Giant Killers: South Region
Best chances for potential NCAA tournament upsets
Last night, we brought you the news that the NCAA selection committee, working from an applicant pool already weakened by conference tournament upsets, has handed down a weak field of Giant Killers for 2014. Nevertheless, it's time to move beyond our list of the 10 most likely round of 64 upsets and go prospecting in this year's brackets.
For each of the four regions, we'll break down the six Giant vs. Killer matchups. (Remember, a Giant Killer is any team that beats an opponent seeded at least five spots higher. See our full methodology here for more details.)
Per tradition, we have divided the games among four categories: Best Bets, Worth a Long Look, Not Completely Crazy and Stay Away. We can't tell you exactly how to play your brackets; that depends on how much upsets are worth in your pool. But we can give you the odds of upsets, based on statistical analysis that begins with teams' basic power ratings and layers in their "special sauce" (their statistical similarity to past Davids and Goliaths) and adjusts further for the matchup of their playing styles.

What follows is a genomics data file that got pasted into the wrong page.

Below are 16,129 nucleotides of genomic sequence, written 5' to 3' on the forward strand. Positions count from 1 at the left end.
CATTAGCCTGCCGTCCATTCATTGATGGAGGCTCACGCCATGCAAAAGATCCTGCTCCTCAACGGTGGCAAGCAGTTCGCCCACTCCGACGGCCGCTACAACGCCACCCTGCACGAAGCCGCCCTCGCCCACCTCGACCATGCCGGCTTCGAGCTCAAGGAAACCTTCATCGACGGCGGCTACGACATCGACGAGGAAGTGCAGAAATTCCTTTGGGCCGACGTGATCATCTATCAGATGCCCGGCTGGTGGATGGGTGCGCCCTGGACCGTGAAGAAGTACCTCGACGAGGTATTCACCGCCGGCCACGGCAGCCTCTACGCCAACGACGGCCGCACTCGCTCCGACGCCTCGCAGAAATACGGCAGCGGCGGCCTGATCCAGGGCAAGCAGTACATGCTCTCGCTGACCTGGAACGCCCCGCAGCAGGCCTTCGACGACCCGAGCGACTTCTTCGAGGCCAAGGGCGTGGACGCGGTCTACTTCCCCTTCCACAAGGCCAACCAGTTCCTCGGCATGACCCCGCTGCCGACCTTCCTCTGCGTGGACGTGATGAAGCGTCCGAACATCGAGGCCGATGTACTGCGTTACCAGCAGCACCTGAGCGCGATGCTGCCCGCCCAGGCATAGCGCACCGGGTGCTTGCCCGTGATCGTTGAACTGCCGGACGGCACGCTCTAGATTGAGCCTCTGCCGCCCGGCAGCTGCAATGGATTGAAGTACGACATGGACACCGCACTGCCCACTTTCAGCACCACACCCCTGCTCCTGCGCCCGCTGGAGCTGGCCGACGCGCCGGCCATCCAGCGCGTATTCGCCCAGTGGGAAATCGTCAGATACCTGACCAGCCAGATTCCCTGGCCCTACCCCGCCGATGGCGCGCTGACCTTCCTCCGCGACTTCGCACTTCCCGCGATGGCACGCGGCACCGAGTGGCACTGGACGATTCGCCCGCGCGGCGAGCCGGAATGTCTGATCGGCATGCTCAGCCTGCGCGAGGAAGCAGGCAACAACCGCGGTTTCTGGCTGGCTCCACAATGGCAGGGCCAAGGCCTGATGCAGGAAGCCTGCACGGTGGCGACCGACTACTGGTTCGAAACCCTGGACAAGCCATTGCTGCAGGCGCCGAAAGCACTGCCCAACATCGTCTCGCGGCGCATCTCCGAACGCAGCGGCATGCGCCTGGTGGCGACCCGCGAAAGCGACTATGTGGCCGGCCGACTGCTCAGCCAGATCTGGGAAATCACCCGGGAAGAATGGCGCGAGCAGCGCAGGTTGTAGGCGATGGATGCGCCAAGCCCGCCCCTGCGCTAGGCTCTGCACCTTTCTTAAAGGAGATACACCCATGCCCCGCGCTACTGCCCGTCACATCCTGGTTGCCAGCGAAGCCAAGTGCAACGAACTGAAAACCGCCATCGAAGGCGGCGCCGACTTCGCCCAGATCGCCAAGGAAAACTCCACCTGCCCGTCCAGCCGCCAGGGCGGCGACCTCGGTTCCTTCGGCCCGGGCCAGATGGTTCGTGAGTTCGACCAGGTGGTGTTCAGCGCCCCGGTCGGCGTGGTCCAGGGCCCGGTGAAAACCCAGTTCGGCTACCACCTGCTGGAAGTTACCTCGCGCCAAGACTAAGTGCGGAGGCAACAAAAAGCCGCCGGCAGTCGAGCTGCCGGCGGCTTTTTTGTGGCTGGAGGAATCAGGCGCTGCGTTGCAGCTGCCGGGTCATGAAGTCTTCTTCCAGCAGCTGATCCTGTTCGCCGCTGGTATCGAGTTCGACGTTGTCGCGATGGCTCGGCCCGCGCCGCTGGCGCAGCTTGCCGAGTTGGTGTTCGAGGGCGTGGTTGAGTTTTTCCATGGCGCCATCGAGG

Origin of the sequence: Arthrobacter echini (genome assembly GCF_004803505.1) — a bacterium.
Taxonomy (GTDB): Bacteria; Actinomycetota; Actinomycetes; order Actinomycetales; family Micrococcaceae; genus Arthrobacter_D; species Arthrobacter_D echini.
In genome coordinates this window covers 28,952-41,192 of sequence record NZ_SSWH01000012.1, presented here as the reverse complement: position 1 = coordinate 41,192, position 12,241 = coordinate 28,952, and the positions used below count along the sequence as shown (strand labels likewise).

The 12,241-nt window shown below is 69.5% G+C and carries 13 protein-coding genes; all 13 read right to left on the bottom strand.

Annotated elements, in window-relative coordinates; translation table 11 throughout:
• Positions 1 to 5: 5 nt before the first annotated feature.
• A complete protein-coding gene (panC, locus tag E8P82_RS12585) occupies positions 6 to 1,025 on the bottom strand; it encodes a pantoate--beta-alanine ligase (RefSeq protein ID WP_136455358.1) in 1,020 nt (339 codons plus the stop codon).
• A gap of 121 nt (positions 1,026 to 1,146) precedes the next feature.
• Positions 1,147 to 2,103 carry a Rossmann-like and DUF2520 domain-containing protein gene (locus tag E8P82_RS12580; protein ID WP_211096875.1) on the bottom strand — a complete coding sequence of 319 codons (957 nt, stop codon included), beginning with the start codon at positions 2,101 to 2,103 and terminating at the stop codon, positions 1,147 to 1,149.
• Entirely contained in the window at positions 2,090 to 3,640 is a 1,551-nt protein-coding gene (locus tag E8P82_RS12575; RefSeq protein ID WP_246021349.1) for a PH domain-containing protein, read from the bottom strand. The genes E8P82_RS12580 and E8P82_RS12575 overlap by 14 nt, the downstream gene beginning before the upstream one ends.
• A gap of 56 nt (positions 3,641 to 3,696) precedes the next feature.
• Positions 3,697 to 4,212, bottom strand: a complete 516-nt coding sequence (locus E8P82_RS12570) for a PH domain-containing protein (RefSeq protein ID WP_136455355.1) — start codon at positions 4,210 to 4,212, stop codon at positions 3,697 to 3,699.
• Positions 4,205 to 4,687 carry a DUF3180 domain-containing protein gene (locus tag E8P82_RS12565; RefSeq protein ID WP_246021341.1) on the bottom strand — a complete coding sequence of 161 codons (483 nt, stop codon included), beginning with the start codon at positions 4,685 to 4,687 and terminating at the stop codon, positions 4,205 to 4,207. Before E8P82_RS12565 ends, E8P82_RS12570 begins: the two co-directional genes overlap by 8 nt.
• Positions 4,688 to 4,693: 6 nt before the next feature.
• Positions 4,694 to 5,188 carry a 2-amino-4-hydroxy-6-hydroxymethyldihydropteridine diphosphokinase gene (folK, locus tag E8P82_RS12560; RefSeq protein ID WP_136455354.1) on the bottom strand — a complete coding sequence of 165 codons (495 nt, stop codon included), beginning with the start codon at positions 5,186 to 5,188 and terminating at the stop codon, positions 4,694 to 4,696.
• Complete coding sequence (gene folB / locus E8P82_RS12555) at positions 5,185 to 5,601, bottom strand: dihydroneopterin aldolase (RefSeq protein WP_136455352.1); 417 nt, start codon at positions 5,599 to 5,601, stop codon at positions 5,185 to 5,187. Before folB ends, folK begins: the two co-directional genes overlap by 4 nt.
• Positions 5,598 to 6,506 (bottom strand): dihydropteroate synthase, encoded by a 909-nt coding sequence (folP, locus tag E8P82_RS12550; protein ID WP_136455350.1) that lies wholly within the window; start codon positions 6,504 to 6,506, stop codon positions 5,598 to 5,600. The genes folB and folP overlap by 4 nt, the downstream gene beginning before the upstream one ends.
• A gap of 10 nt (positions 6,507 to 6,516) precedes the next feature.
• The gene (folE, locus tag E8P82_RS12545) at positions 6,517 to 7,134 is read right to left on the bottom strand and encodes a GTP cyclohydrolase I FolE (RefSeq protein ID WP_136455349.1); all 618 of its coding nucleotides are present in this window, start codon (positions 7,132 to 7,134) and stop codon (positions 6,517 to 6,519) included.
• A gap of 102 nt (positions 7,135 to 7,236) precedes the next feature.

Stick with us. We will cover the Midwest and South on Monday, the East and West on Tuesday, and look ahead to future rounds on Wednesday.
In the South, we find no Best Bets, just a series of intriguingly weak matchups ...
Worth A Long Look
We spotted the Lumberjacks in our spreadsheets a month ago, and have spent a good chunk of our time since then patting ourselves on the back. They force turnovers at a staggering rate (24.4 percent of opponent possessions, ranking third in the NCAA); at the same time, they protect the ball, and the combination drags out the length of their possessions to an average of 20.5 seconds and slows the pace of their games (ranking 304th). They shoot 3s frequently and effectively, and despite having no starters taller than 6-foot-6, they pull down 38.5 percent of missed shots (ranking 11th). It's all an amazing Giant Killing combination, one that should amp Stephen F. Austin by nearly 10 points in the NCAA tournament.
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